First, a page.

• Hypoglycemia: Rapid onset of hypoglycemia happens when blood glucose levels are too low below 70 mg/dL (3.9 mmol/L). Variable symptoms include disorientation, vertigo, hunger, mood swings, and perspiration. It can be caused by insulin overdose, excessive alcohol intake, physical exercise, and meal skipping. Symptoms of this condition are blurry vision, rapid heartbeat, headache, shaking, and dizziness. Hypoglycemia can lead to unconsciousness in severe cases due to deficient levels of sugar. According to a 2019 study, 54.7% of people reported having hypoglycemia with type 2 DM.
  • Hyperglycemia: Hyperglycemia occurs when glucose levels in the blood are very high. It can be induced by both physical and mental stress, as stress hormones raise the glucose level in the blood. It may also be caused by a lack of medicine, an illness, or the consumption of an excessive amount of carbohydrates. Hyperglycemia doesn’t induce symptoms until glucose readings are sufficiently increased — generally above 180 to 200 milligrams per deciliter (mg/dL), or 10 to 11.1 millimoles per liter (mmol/L). It is also differentiated from normal diabetes (DM) as hyperglycemia is defined as a blood glucose level of more than 125 mg/dL (milligrams per deciliter) when fasting (without eating for at least eight hours; a person with a blood glucose level greater than 125 mg/dL while fasting has diabetes).

Hyperglycemia symptoms develop gradually over several days or weeks.  If left untreated, hyperglycemia can develop into ketoacidosis, a potentially life-threatening condition primarily affecting those with type 1DM, with adolescents and young adults at the most significant risk.

Chronic complications include conditions that can lead to severe consequences if not addressed and treated on time.  Long-term problems can be avoided with self-care, keeping a healthy lifestyle, and maintaining frequent contact with health care providers.

  • Heart Problems: Diabetes can cause damage to the blood arteries, resulting in heart attacks and strokes. It is frequently accompanied by elevated cholesterol and blood pressure levels. Smoking, having a family history of cardiovascular disease, and inactivity are other risk factors. According to the CDC, heart disease due to diabetes is the most common cause of death in the United States.
  • Gastric Problems: Blood glucose levels that remain elevated for extended durations induce nerve damage throughout the body. Chronically high blood sugar levels also harm the blood arteries that nourish and oxygenate the body’s neurons and organs. That is why diabetics shouldn’t overlook nausea, heartburn, or bloating. This high blood sugar can induce gastroparesis, which inhibits digestion and causes satiety, nausea, vomiting, and abdominal pain. Gastroparesis is sometimes wrongly diagnosed as an ulcer, heartburn, or an allergic reaction. 5-12% of diabetics suffer gastroparesis symptoms.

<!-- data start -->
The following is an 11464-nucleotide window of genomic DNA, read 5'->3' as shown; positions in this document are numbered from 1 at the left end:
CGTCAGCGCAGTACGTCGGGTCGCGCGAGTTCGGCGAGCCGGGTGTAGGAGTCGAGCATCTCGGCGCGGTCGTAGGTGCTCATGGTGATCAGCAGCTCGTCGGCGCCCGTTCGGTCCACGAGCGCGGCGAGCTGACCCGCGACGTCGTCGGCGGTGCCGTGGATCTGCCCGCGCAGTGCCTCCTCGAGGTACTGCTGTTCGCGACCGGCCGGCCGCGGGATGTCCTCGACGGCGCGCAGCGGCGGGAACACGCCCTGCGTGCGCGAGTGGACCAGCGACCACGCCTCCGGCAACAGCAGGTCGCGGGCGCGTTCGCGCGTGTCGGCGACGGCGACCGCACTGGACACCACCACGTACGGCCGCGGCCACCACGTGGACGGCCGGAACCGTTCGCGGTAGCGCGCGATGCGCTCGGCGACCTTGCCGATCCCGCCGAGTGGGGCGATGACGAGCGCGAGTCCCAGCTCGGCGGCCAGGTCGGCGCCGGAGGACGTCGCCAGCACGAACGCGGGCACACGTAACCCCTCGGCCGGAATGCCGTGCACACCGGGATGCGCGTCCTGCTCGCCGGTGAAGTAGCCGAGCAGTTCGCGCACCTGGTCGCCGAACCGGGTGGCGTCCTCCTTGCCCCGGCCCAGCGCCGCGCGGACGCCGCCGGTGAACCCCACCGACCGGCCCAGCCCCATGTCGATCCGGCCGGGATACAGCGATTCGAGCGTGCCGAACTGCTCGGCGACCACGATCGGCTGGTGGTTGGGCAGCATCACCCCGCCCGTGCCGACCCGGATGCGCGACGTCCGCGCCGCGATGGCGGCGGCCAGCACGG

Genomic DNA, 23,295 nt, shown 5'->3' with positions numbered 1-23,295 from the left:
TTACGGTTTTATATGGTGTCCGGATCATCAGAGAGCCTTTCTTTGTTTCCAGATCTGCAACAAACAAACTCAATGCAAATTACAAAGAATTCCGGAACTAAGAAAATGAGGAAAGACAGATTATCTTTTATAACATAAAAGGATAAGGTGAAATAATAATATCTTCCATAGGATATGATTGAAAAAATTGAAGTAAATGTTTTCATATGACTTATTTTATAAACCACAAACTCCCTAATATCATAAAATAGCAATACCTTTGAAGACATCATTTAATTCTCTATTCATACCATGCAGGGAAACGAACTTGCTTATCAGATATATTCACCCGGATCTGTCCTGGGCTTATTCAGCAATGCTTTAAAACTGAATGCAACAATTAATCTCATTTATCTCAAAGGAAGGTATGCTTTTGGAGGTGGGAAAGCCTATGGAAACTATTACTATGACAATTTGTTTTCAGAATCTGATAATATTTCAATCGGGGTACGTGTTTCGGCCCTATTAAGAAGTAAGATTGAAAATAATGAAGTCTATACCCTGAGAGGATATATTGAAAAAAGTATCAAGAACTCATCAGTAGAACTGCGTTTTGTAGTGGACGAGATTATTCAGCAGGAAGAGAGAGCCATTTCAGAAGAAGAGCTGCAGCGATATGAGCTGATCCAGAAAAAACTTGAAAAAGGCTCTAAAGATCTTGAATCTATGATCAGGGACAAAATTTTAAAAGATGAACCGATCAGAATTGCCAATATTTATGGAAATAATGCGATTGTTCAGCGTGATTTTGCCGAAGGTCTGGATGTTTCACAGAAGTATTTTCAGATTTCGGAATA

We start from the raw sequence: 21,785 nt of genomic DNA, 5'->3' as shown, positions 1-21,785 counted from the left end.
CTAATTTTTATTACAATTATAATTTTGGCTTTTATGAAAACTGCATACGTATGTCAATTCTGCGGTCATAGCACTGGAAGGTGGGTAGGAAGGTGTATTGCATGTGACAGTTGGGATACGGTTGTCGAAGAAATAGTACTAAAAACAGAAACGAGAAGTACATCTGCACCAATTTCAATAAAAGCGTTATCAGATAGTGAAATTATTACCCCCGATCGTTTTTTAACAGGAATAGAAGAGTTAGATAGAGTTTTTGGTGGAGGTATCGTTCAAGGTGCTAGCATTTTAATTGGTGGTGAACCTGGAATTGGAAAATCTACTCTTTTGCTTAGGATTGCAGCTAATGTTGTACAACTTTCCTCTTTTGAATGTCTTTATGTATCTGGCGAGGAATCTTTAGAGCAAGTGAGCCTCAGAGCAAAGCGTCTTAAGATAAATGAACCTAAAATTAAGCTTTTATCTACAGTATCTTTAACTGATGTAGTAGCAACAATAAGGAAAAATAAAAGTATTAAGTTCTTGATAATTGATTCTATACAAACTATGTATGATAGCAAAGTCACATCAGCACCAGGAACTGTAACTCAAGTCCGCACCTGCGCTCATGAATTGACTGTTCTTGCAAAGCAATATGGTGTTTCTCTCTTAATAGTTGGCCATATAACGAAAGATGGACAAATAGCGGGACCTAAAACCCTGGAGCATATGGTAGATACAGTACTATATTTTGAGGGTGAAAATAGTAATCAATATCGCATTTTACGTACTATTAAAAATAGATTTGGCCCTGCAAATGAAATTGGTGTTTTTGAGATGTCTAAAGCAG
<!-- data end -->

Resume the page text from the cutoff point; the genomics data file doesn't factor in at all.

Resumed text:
• Eyes Problems (Retinopathy): Diabetic retinopathy, a disorder that affects the eyesight of some diabetics, can occur. If retinopathy is discovered, it can be treated, and vision loss can be averted. One-third of diabetics develop retinopathy.  Another eye-related problem is macular edema. The macula helps you see clearly. When retinal blood vessels are injured, fluid can accumulate and cause swelling. This damages the macula and blurs vision. It has been reported in a study that 27% of DM1 patients had macular edema within 9 years of diagnosis.  Cataracts also occur when the eye’s lens becomes clouded, causing foggy, distorted, or glare-sensitive vision. Diabetics are two to five times more prone to develop this. Glaucoma also affects people with and without diabetes; however, it is twice as prevalent among diabetics. The pressure in the eyes can be the cause behind it. In the early phases of eye injury, most people have no symptoms. However, some signs require prompt examination. Visit a doctor if you see flashes of light, floaters, blots, or dots.
  • Foot Issues: Damaged nerves and high blood sugar can alter the sensation in your feet, making it more difficult for wounds and sores to heal. Without enough blood flow, you may have difficulty healing wounds and cuts. If you detect a change in the appearance or feel of your feet, don’t hesitate to notify your doctor. Untreated diabetic foot issues might result in amputation.
  • Nervous Issues: High blood glucose levels can cause diabetic neuropathy or nerve damage. Diabetic neuropathy affects 50% of diabetics. Several forms of neuropathy can affect any body component. Diabetes patients frequently develop peripheral neuropathy. It affects the hands and feet. Combined with insufficient circulation, this contributes to inadequate wound healing. Infections and ulceration are a possibility. Without prompt treatment, tissue death may develop, necessitating amputation.